Well, I barely finished this in time to wear to the wedding this evening, but I'm glad I did. I won't be making the black and white one anytime soon because I just found out that I have to have leg surgery, so my next week and a half will be spent scrambling around trying to get everything in my classroom and home in order (somewhat) because it is a long recovery from ACL surgery. I am not looking forward to it at all. I had the same surgery done on the other leg about 10 years ago and what I remember is waking up in a LOT of pain the day after surgery and it being a very long time before I could get back to a normal life. I will have to take 4-6 weeks off work, but fortunately, I am getting it done soon, so I will only miss about 2 weeks of work, hopefully. Unfortunately, I am starting a new grade this year, so I have no idea what I'm doing as far as planning for a sub (or even myself.)
Well, back to the dress. I ended up putting a lot more effort into this dress than the pattern called for, but I'm glad I did. I really could play volley ball in this dress and not have to worry about it. At the wedding this evening I saw MANY women in strapless dresses, and I also saw many of them, including the bride, tugging at their dresses. I never had to even think about tugging on mine. I did wear a strapless bra with it, but if I had made the top a little tighter, I would not have had to even do that. (and I NEVER go braless) I was so afraid that this was going to be too tight, so I think I ended up making it a little too loose. Even still, this dress fits well and between the pattern designs and the tips I learned in the Kenneth King bustier class really produced a well-made dress.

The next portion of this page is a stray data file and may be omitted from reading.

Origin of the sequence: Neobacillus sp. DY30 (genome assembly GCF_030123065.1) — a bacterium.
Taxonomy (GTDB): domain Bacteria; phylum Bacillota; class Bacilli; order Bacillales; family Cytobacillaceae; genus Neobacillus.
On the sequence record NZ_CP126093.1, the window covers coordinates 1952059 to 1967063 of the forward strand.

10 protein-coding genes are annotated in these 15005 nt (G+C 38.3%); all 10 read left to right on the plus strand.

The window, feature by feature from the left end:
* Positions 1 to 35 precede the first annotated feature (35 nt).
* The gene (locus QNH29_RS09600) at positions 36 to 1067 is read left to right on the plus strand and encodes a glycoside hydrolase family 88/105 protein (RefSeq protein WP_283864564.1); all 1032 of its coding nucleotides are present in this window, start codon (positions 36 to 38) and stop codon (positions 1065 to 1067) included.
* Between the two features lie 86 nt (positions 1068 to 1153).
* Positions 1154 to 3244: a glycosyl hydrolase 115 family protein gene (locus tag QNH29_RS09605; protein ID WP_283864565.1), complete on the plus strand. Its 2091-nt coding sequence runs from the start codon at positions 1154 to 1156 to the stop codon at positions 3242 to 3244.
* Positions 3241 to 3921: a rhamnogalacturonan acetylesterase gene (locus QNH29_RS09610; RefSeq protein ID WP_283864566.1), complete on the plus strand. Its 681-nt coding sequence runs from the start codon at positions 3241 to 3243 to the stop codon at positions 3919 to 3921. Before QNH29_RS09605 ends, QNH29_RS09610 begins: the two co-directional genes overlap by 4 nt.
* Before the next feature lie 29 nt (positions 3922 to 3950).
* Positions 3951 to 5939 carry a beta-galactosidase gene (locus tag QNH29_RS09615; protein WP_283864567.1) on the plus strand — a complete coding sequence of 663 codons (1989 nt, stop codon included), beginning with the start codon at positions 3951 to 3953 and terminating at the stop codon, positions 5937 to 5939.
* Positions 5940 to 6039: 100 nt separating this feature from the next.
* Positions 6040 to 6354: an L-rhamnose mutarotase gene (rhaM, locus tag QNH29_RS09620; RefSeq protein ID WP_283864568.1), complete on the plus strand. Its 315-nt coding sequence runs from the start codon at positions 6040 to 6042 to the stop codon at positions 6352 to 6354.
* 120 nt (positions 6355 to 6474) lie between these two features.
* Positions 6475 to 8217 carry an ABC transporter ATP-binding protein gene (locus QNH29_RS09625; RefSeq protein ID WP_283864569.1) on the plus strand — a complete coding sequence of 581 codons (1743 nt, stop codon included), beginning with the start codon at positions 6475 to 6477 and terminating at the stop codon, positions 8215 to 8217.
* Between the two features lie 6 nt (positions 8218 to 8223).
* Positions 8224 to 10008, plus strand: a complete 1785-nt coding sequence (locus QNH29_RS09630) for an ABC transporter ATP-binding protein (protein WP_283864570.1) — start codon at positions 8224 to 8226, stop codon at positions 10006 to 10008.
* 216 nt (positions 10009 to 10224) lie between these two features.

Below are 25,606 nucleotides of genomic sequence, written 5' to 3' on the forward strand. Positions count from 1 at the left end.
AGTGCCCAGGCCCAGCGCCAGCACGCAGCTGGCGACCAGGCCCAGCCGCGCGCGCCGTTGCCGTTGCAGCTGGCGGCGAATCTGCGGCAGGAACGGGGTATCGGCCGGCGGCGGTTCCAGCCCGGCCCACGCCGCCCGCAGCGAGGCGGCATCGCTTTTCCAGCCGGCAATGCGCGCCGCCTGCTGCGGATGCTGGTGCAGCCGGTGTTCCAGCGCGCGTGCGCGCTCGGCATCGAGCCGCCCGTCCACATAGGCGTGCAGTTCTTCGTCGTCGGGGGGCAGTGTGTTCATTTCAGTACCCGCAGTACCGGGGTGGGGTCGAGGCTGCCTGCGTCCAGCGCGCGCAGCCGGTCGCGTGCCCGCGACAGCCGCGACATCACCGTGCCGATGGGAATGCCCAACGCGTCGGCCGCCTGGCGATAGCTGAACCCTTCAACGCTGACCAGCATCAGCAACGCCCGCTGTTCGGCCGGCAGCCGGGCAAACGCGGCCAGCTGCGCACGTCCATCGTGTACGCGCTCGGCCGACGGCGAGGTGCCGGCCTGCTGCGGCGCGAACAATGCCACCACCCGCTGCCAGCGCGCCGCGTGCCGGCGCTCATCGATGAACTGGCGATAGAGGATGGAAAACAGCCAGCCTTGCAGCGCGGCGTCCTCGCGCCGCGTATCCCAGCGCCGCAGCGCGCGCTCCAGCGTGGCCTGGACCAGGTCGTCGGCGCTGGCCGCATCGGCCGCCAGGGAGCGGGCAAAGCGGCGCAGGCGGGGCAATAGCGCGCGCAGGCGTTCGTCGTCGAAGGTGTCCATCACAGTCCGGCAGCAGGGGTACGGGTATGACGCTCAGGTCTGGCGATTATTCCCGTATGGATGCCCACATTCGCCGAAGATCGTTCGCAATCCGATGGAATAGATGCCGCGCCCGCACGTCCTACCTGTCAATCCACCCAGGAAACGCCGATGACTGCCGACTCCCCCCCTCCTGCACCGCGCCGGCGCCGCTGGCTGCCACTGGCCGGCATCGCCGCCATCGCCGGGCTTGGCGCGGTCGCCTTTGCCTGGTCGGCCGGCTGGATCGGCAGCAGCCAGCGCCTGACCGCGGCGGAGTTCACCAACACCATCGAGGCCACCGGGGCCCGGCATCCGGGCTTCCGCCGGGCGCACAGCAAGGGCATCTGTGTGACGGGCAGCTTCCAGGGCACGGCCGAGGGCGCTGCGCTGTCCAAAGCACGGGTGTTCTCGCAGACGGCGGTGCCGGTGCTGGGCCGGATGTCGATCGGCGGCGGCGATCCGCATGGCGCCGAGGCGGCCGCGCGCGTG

Here you can see that the boning is sewn at every vertical seam (except the zipper seam), The waist stay, in this case 1"wide polyester grossgrain ribbon, is hand sewn to the boning only. I also sewed a strip of organza ribbon along the top edge of the bodice to prevent any stretching. KK recommends either twill tape or strips of silk organza selvedge. I thought the twill tape would be too bulky, and I didn't have enough organza selvedge, so I thought I would try the organza ribbon since I already had it on had. That worked perfectly.
The skirt on this dress is rather full, but has a 1.25" hem. Usually this ends up in some pleating or "gathering" of the upper edge of the hem. This time I took my time and really used the iron and a spray mist bottle (the steam iron sagas are another story or two) and the skirt edge eased in perfectly with no puckers.
I think there is something weird with this picture because the zipper looks like it doesn't meet at the top. Actually, it does. I put this zipper in by hand because my centered zippers suck. I always put in a lapped zipper, but then it always makes it tricky to get the lining, or even a facing to lie flat and cover the zipper tape but allow you to zip the zipper all the way up. So, if you have a good tip on that for me, let me know. ANyway, this is a hand picked zipper, because I knew I would need a very strong zipper (thinking that it would be tighter than it was) At PR weekend LA a couple of years ago, we had Susan Khalje teach us some couture stitches and I remember her saying that a hand picked zipper is the strongest zipper application.
I'm glad I learned some of the tips from Jennifer Stearn's embroidery class and got the placement for this embroidery exactly where I wanted it. I wore the dress at the wedding tonight and it was comfortable easy to wear. I definitely want to make another one of these again.